Online Social (Job) Networking
As a brief reminder, the Profile in LinkedIn is analogous to your resume. It includes a summary section, a job history section, an education section, and an objective (headline) section that should essentially showcase your work history and highlight your skills and expertise. However, unlike your collection of several targeted resumes on Monster or CareerBuilder, where each resume might highlight different aspects of your professional experience and emphasize skills relevant to specific careers, LinkedIn only has a single profile. You therefore need to be careful when creating it.
In cases where you have a broad set of skills or have been in multiple careers, putting your full history in your profile is more likely to lead to confusion than to opportunity. For people with very distinct, singular careers, yes, you can probably put most (or all) of your resume into the profile. When in doubt, remember that “less is more”– give them enough to be of interest, but don’t feel obligated to overload your profile.
There is a feature in LinkedIn called “Connections” which is analogous to “friends” in other social websites. These are the people that have a more complete access to your posted information and also the people that you want to associate yourself with. From LinkedIn’s early days, this was considered analogous to a “Rolodex” file of contacts that you might maintain…people you considered work associates that you wanted to maintain a connection with. You can search for contacts in several different ways and then invite them (use a personal message, not the “canned” request) to join your network of contacts.
Due to the free-for-all influence of the web, this list of connections has migrated into a list of “introducers” that many users of LinkedIn use to find other people that they might leverage as a resource in developing their professional network. In some cases this can be very useful for the job seeker looking for a contact in a specific company of interest … they can ask for introductions to friends-of-friends as a way of finding a contact that might provide useful in networking them into the company.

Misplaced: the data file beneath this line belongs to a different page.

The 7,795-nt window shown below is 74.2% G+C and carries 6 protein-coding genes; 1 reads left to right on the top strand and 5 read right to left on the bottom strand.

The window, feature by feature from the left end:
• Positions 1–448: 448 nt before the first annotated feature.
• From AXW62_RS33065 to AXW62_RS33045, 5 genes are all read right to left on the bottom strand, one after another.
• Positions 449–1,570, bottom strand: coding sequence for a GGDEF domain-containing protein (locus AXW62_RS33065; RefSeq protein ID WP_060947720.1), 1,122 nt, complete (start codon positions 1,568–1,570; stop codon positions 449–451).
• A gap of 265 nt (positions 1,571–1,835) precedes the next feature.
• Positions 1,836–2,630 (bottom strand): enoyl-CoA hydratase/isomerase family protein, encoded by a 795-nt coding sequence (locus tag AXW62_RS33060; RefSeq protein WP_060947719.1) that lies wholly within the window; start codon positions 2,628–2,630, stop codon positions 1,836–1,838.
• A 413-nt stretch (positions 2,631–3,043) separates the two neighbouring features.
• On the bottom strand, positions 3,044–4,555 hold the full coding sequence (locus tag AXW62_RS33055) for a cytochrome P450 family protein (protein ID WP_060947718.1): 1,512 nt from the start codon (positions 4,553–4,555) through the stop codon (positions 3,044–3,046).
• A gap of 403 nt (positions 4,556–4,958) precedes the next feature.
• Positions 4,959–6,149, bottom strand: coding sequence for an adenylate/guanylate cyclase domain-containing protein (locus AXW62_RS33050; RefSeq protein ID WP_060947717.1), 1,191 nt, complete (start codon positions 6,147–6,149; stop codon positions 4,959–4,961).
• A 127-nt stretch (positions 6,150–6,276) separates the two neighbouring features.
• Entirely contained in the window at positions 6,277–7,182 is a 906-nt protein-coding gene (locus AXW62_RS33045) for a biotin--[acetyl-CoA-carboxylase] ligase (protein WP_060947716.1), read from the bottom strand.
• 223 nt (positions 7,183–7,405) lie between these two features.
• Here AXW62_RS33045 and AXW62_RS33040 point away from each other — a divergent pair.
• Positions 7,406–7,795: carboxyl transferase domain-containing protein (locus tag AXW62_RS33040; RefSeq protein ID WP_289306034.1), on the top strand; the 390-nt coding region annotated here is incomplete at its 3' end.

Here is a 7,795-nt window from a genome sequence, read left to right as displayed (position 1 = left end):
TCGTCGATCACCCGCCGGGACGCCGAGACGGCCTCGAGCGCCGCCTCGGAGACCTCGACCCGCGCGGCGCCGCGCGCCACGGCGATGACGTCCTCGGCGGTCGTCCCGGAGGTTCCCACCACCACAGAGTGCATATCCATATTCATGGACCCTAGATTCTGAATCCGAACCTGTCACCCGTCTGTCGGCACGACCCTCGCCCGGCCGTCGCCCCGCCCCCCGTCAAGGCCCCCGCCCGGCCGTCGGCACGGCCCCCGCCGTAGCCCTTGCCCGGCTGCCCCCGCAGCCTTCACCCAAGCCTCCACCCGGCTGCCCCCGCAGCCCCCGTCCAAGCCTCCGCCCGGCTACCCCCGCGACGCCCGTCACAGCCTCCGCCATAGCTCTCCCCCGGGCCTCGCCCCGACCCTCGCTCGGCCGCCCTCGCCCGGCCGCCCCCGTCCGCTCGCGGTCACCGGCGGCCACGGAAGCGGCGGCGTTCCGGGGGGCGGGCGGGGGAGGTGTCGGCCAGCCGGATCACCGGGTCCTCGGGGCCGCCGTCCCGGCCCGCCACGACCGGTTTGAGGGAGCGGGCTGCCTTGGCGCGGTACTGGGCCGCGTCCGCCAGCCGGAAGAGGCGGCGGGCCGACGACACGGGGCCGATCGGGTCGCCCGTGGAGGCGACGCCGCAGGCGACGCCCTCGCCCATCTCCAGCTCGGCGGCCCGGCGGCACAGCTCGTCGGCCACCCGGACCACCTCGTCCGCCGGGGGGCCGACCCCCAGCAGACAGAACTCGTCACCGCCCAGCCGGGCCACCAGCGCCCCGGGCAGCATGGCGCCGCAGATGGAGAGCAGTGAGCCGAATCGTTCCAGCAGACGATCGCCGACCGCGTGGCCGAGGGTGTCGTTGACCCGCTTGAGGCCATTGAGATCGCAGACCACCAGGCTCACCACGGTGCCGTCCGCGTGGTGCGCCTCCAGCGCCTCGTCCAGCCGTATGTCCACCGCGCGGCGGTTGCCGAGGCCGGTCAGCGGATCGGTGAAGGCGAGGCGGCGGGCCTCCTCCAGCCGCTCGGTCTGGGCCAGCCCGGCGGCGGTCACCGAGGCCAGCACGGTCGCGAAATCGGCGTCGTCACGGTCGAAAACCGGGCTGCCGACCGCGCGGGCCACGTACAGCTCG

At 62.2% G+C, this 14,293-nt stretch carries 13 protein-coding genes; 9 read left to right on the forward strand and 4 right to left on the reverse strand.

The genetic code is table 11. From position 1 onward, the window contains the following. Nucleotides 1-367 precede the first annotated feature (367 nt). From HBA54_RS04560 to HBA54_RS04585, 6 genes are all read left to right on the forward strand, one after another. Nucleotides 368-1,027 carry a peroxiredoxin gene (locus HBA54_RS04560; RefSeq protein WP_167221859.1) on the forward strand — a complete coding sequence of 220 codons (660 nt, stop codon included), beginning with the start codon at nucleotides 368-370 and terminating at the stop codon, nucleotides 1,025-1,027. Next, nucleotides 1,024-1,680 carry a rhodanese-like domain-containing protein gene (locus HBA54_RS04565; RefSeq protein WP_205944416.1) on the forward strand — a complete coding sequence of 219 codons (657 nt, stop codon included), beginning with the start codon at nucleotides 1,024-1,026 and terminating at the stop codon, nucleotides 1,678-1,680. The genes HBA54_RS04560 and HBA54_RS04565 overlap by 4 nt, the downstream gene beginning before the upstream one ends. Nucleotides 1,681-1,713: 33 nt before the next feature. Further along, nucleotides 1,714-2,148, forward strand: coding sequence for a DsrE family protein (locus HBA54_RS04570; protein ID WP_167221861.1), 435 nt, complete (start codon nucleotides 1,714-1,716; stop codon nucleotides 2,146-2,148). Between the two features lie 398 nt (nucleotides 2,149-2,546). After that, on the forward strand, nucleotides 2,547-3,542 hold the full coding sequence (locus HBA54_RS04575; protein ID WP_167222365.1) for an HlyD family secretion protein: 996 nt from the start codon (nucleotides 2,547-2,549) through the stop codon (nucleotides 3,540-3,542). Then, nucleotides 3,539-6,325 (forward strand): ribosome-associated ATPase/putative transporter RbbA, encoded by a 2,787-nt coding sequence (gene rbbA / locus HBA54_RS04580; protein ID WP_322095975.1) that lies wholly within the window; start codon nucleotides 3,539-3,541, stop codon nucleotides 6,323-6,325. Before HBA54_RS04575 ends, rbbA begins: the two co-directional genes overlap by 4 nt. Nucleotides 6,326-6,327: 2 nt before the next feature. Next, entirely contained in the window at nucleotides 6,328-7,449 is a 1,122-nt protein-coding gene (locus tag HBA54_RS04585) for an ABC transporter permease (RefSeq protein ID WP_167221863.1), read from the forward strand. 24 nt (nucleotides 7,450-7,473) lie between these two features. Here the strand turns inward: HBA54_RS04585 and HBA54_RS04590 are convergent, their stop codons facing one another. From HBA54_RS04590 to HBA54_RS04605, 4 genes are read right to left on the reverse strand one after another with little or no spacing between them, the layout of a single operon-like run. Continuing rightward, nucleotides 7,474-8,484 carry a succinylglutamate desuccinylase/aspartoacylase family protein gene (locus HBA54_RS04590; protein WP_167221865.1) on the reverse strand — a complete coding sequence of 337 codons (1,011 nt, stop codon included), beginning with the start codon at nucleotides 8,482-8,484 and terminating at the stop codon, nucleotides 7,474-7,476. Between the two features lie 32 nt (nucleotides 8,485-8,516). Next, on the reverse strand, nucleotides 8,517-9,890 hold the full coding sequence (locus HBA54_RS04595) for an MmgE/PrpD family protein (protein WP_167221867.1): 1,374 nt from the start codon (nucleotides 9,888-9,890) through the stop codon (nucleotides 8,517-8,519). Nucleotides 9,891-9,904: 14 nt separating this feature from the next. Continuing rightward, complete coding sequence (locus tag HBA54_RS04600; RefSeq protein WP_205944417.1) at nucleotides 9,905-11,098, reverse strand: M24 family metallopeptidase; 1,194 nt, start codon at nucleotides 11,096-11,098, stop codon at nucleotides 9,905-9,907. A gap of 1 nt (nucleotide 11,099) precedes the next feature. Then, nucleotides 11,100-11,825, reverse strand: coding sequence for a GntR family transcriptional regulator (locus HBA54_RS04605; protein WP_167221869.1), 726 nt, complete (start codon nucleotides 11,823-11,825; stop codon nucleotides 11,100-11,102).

But in other ways, allowing “outsiders” to have access to my connections might pose a problem. In fact, this has happened to me, where a recruiter contacted me and she started asking questions about a person I had listed as a connection. Seems this recruiter was gathering information on my friend before actually contacting him about a potential job. As a suggestion, until you fully understand the power and etiquette of networking and job searching in LinkedIn, I suggest you mark your contact list as private. Go to “Settings”, click on “Connections Browse”, and hide your connections from all viewers. (We’ll talk about more privacy settings later.)
I have mixed feelings about recommendations. These are short statements by one or more of your connections that generally are complimentary of you. Most of the ones I’ve seen are 2-4 sentences that talk about how the “recommender” enjoyed working with you and sometimes gives a specific example. The great part about a recommendation is that it shows others that view your profile that you have one or more people that like you or your work. Your objective should be to get one recommendation for every 3-4 years of work you have listed in your profile.
But there are a few problems with these recommendations. If you think about it, these are like “references” that you might use during an interview process. The issue is that you are essentially providing access to your references to anyone that reads your profile. Personally, I like to manage access to my references–not opening them up to queries about me that my references aren’t prepared to answer. So I suggest you get a couple of solid recommendations by true friends — people that would be supportive of you regardless who might contact them.
This is a great feature of LinkedIn — these are discussion areas set up by any LinkedIn member on almost any topic. This is a place for networking, sharing ideas, collaborating, and otherwise meeting with your peers in an online setting. For the job seeker this feature is invaluable. Find several groups relative to your profession and join them and then participate in the discussions. This shows your knowledge or skills in a particular area and the others that participate in the group can be both mentors to you and beneficiaries of your knowledge. For example, I’m active in various education and project management groups where I share my thoughts a few times a month on various topics. The hidden secret about groups is the number of recruiters that monitor these groups looking for talented people. The more you post well-written, well-considered posts, the more likely those recruiters will take notice.
As a side note to groups, be careful about which ones you join and which ones are visible on your profile. If you’re in the job hunt mode, make sure you order the most influential groups (professional organizations, etc.) to the top of your group list and hide the ones that might cause issues with recruiters (political parties, questionable social groups, etc.). To hide and sort these groups, go to “Settings” and then to “Groups Order and Display” and adjust these to your benefit.
Bottom Line: LinkedIn is quickly becoming theplace that you must have a professional presence if you are in the job search, but it needs to be done right. Get your profile to reflect the key strengths from your resume, grow and maintain a contact list, get/provide recommendations, and actively participate in appropriate groups. The more professional your profile and the more skillfully you share your knowledge in LinkedIn, the more likely recruiters will take a notice.
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